Thursday, March 10, 2011 06:24 am
A school by any other name
The perils of naming public buildings in a fastidious age
I can think of a good school nickname – the Glenwood Generics.
Perhaps it’s a phase that all young towns go through. In the Springfield of yore, the first public schools were given the number of the ward in which each stood. This is like naming your kids Child One, Child Two, and so on. And District 186 disdained naming its newest high after a person or local landmark, naming it Springfield Southeast. I mean, no one’s heard of Colonel John H. Wilson Jr., after whom the Postal Service named the main PO in Springfield, but that’s still better than calling it the Out Toward I-55 Building.
However, as Springfield grew, it acquired a roster of distinguished people who helped it do so. In 1881 school authorities decided to name all the grade schools for worthy citizens such as Jacob Bunn, serial entrepreneur, and Zimri Enos, professional Old Settler. More recent namees include a poet (Vachel Lindsay) who didn’t make enough money and developers (Fred W. Wanless and Charles S. Wanless) who made so much they gave away the land for a school.
The problem with naming schools after people worthy of emulation is that so few people are. Chatham could name its new grade school after Robert Pulliam, who, by building his cabin nearby, is thought to have become the first white settler in Sangamon County. Alas, Mr. Pulliam was not only a pioneer but a thief and swindler and gambler and maybe worse. According to “Hero or Hellion,” a paper by David Brady and Bill Furry delivered before the Sangamon County Historical Society in 2005, Pulliam was charged in dozens of cases over three decades with crimes ranging from assault and battery and counterfeiting to attempted rape.
District 186 has honored several people who might be considered dubious heroes. The Sac war chief Black Hawk was resurrected long ago as Illinois’ favorite Noble Redskin, but in his own time he was a frontier Fidel Castro. Jane Addams is remembered mainly as a nice lady; she also was a pacifist whose opposition to U.S. entry into World War I led many to damn her as un-American. Merchant Elijah Iles convinced state officials to select his home town of Springfield as the county seat through an act of fraud.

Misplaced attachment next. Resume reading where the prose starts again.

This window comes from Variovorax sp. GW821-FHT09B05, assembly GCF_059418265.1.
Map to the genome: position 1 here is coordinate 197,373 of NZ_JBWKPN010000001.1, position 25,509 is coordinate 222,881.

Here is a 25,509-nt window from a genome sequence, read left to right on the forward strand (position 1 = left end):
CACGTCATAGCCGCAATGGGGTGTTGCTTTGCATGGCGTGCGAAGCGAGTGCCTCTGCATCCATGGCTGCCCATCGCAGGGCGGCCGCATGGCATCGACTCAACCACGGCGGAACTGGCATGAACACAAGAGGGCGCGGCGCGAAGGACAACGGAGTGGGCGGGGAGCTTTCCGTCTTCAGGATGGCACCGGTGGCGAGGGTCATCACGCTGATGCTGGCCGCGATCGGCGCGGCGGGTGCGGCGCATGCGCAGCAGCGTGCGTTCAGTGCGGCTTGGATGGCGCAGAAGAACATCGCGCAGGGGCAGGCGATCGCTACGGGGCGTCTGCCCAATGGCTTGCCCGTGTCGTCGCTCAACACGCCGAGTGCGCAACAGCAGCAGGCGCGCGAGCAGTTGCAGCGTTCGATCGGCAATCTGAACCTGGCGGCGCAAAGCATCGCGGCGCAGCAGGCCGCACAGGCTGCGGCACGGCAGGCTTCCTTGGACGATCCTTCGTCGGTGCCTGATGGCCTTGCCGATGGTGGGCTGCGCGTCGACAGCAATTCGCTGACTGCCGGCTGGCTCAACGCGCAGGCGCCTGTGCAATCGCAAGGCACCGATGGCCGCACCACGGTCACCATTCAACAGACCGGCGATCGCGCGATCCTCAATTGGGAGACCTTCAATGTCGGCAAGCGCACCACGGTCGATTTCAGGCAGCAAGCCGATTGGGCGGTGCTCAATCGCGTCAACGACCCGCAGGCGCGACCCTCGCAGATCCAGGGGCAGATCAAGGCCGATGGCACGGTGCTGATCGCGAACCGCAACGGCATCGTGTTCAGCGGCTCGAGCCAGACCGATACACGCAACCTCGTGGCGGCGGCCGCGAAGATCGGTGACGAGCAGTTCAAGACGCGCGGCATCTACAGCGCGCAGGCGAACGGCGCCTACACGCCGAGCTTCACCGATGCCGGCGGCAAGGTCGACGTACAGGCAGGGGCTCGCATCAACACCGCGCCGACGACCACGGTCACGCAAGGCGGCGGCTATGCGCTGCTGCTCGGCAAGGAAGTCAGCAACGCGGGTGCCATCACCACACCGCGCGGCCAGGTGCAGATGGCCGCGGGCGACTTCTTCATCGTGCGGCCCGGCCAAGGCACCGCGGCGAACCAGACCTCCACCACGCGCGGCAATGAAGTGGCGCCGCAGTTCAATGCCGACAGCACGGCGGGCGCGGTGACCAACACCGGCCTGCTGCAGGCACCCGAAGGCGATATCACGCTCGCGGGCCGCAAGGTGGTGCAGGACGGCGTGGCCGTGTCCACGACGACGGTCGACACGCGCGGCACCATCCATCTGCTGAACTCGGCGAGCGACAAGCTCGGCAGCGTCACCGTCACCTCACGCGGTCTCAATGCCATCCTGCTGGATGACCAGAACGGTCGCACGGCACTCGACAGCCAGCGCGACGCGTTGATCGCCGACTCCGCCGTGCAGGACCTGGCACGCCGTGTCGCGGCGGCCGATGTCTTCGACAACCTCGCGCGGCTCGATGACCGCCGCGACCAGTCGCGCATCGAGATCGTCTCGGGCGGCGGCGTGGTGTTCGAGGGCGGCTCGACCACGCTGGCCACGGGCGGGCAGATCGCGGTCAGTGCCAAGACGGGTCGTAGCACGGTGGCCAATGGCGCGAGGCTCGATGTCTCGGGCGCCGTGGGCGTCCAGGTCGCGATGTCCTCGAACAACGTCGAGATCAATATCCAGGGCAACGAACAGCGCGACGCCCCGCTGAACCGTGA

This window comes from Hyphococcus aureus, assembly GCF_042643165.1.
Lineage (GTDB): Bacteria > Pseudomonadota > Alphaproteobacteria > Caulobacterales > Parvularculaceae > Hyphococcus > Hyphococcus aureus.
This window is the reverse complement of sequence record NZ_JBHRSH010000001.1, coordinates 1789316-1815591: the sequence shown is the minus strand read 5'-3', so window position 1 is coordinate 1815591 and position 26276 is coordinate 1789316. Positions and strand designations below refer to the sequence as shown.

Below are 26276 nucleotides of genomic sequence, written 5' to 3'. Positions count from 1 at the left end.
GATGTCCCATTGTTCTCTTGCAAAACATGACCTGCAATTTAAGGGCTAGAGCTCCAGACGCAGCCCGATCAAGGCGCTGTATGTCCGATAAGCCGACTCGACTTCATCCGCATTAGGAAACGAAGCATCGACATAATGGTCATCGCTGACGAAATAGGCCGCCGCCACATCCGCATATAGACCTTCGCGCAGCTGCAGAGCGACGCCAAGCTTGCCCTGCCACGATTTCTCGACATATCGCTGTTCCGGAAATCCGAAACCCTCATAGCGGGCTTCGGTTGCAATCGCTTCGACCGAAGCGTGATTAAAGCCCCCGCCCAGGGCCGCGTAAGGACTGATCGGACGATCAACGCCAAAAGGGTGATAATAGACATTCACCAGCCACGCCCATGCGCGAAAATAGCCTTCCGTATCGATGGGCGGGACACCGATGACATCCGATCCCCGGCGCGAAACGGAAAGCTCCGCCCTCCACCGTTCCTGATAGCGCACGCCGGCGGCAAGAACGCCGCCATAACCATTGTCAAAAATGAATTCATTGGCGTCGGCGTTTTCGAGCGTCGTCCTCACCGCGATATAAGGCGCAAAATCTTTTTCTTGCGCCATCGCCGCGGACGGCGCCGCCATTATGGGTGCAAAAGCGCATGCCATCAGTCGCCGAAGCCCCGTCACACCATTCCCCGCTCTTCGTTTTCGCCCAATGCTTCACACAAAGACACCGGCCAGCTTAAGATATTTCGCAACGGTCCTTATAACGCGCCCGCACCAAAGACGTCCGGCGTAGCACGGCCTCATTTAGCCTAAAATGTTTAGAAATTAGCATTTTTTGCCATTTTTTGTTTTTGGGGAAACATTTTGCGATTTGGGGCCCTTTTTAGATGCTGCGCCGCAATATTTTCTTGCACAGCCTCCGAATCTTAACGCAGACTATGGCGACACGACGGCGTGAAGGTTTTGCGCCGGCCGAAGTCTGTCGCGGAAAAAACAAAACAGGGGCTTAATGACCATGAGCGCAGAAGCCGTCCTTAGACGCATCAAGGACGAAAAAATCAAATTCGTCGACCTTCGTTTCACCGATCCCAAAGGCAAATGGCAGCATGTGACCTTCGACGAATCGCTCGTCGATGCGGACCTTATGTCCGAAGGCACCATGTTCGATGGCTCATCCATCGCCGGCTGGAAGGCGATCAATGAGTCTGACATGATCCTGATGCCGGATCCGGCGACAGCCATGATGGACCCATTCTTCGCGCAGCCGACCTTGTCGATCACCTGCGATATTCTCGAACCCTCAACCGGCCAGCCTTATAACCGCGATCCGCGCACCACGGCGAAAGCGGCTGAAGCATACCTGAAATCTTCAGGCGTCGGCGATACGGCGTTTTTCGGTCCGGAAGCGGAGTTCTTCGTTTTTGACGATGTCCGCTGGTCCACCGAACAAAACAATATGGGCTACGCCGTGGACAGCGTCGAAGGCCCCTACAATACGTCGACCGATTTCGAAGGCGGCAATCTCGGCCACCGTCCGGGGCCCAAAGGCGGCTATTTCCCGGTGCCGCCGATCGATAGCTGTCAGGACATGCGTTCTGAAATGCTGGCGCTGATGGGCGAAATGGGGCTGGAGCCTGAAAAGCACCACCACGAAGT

Eager to not be caught endorsing anyone who might later be revealed as odious, public officials have simply ceased to name public buildings after public citizens. In 2007, a senior fellow at the Manhattan Institute surveyed several states and found that almost no town named schools for U.S. presidents any more, or indeed for people in general.
This is to abdicate one of the responsibilities of the public educator, that being to alert children to some of the makers of their world. I attended Springfield’s Matheny School as a boy. It was named to honor Judge James H. Matheny, judge of the Sangamon County Court for 17 years. Looking back, I realize that Mr. Matheny’s career might have been offered as a model to the unambitious, which certainly included me. His name meant nothing to me then, however, and no one ever explained to me why it should.
Back in the 1990s, kids at Graham School celebrated the birthday of its namesake, teacher Elizabeth Graham, and kids at Iles produced a play that recalled that patriarch’s role in Springfield’s founding. I suspect such projects are exceptions. A recent browse of the websites of two dozen District 186 grade schools found only three – Marsh and Dubois and Wanless, the last devoting one sentence to it – that posted anything explaining why each school bore the name it did.
Pity. The lessons to be drawn from the names above the door of many grade schools are among the most important a young person can learn. In the case of District 186 schools that lesson is, being an insider pays. The class of citizen most often thought worthy of commemoration by past school boards has been the people who run the schools – Hay, Lawrence and Feitshans in days past, and Graham, Marsh, Lee, Wilcox and Withrow in more recent times.
An even more important lesson is that people who achieve are seldom flawless. Pioneers tended to be social misfits, for example, ambitious business people tend to be ruthless, and much public virtue is practiced to mask private vices. Hiding such uncomfortable truths from children is not something that school districts ought to do. My advice is, name your buildings after problematic characters by all means – and make certain to explain to the kids what made them problematic.
Contact James Krohe Jr. at email@example.com.